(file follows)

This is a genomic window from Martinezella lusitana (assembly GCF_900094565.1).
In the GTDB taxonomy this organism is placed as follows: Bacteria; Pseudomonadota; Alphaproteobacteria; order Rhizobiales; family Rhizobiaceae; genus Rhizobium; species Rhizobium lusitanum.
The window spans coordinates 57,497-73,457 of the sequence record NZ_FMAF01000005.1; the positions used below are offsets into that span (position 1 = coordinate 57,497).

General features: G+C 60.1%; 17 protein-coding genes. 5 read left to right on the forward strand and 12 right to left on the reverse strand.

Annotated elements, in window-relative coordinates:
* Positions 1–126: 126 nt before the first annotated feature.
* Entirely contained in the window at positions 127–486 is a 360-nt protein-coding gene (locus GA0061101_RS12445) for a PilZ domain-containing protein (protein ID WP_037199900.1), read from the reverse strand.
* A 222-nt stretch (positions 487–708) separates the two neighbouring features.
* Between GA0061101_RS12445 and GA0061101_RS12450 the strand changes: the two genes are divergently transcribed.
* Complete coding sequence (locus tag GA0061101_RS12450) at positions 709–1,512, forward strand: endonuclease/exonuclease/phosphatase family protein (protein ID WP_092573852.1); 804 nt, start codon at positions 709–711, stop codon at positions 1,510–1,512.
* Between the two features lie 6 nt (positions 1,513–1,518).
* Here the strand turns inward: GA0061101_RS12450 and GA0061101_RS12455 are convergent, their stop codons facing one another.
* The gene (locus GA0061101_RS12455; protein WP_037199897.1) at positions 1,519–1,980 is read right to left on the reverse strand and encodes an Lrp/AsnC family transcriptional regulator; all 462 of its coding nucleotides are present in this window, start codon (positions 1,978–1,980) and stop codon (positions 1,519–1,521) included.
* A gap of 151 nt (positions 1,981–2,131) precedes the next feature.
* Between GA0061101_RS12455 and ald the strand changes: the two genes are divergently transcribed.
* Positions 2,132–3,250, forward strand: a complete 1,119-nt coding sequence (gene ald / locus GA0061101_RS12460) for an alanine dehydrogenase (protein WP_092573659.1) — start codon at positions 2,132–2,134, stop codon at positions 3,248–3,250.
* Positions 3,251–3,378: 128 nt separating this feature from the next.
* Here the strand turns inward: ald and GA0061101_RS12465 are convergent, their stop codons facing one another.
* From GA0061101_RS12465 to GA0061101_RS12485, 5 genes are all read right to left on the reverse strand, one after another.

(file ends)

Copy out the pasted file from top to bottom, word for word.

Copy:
This is a genomic window from Martinezella lusitana (assembly GCF_900094565.1).
In the GTDB taxonomy this organism is placed as follows: Bacteria; Pseudomonadota; Alphaproteobacteria; order Rhizobiales; family Rhizobiaceae; genus Rhizobium; species Rhizobium lusitanum.
The window spans coordinates 57,497-73,457 of the sequence record NZ_FMAF01000005.1; the positions used below are offsets into that span (position 1 = coordinate 57,497).

General features: G+C 60.1%; 17 protein-coding genes. 5 read left to right on the forward strand and 12 right to left on the reverse strand.

Annotated elements, in window-relative coordinates:
* Positions 1–126: 126 nt before the first annotated feature.
* Entirely contained in the window at positions 127–486 is a 360-nt protein-coding gene (locus GA0061101_RS12445) for a PilZ domain-containing protein (protein ID WP_037199900.1), read from the reverse strand.
* A 222-nt stretch (positions 487–708) separates the two neighbouring features.
* Between GA0061101_RS12445 and GA0061101_RS12450 the strand changes: the two genes are divergently transcribed.
* Complete coding sequence (locus tag GA0061101_RS12450) at positions 709–1,512, forward strand: endonuclease/exonuclease/phosphatase family protein (protein ID WP_092573852.1); 804 nt, start codon at positions 709–711, stop codon at positions 1,510–1,512.
* Between the two features lie 6 nt (positions 1,513–1,518).
* Here the strand turns inward: GA0061101_RS12450 and GA0061101_RS12455 are convergent, their stop codons facing one another.
* The gene (locus GA0061101_RS12455; protein WP_037199897.1) at positions 1,519–1,980 is read right to left on the reverse strand and encodes an Lrp/AsnC family transcriptional regulator; all 462 of its coding nucleotides are present in this window, start codon (positions 1,978–1,980) and stop codon (positions 1,519–1,521) included.
* A gap of 151 nt (positions 1,981–2,131) precedes the next feature.
* Between GA0061101_RS12455 and ald the strand changes: the two genes are divergently transcribed.
* Positions 2,132–3,250, forward strand: a complete 1,119-nt coding sequence (gene ald / locus GA0061101_RS12460) for an alanine dehydrogenase (protein WP_092573659.1) — start codon at positions 2,132–2,134, stop codon at positions 3,248–3,250.
* Positions 3,251–3,378: 128 nt separating this feature from the next.
* Here the strand turns inward: ald and GA0061101_RS12465 are convergent, their stop codons facing one another.
* From GA0061101_RS12465 to GA0061101_RS12485, 5 genes are all read right to left on the reverse strand, one after another.